The falafel, a deep-fried ball of crispy goodness with a soft and flavorful inside, is a traditional Middle Eastern food to have most likely originated in Egypt.
Falafels are made from chickpeas, fava beans, or both; however, depending on where you get your falafels from, you can definitely find other variations.
In order to make them, chickpeas are soaked and ground up. They are then seasoned with onions, scallions, and herbs. Once the mixture has been made, it is shaped into balls and deep fried.The best combo for a falafel is for it to be crispy on the outside, yet soft and not too oily on the inside. So in order to get the balls to perfection, the vat of oil that they are fried in must be at the perfect temperature (which I assume is quite hot!).Although you can ask for falafels on their own, they are commonly served with pita bread. In this case, the term “falafel” can technically be referred to the entire meal, though usually it more accurately describes the main ingredient (the chickpea balls found within it).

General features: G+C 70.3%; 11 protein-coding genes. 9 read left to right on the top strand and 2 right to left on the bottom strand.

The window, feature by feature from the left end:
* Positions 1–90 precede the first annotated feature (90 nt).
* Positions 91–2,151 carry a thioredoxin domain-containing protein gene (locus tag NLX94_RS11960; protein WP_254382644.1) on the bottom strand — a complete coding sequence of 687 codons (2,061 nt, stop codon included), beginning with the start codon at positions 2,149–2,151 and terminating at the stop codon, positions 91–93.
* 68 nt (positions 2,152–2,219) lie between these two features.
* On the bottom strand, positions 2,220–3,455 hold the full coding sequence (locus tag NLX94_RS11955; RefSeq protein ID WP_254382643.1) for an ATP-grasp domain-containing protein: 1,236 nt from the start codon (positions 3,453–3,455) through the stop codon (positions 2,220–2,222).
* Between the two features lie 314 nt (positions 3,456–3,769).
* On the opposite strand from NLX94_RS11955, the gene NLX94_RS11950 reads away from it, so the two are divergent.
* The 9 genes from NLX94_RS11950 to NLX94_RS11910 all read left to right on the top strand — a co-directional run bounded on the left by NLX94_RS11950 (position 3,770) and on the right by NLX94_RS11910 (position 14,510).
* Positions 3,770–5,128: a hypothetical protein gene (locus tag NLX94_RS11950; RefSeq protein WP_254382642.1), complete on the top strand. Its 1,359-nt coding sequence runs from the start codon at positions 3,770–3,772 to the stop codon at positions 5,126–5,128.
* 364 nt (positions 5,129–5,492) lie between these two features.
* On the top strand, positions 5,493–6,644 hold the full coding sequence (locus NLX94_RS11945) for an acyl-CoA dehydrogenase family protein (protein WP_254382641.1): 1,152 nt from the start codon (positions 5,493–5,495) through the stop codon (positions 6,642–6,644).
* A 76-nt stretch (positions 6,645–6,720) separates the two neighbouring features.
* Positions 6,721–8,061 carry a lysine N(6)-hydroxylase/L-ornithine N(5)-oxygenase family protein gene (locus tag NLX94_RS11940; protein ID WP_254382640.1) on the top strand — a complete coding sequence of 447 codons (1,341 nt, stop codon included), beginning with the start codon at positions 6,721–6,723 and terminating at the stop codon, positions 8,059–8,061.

The pita bread can contain a multitude of fillings – which at most falafel places, you can chose yourself. Typically, you’ll have tomatoes, cucumbers, onions, tahini-based sauce, and pickled vegetables. In my experience, falafel is considered more as “street food” in Israel. If you were planning to have falafel, you wouldn’t go to a top-notch restaurant to have it – you would instead go to a small falafel stall on the corner of the street, where the owners are taking orders, talking loudly, and making your falafels on the spot.
If you’re ever in Israel, make sure to try this staple dish out!
Have you tried falafel? Was it to your liking?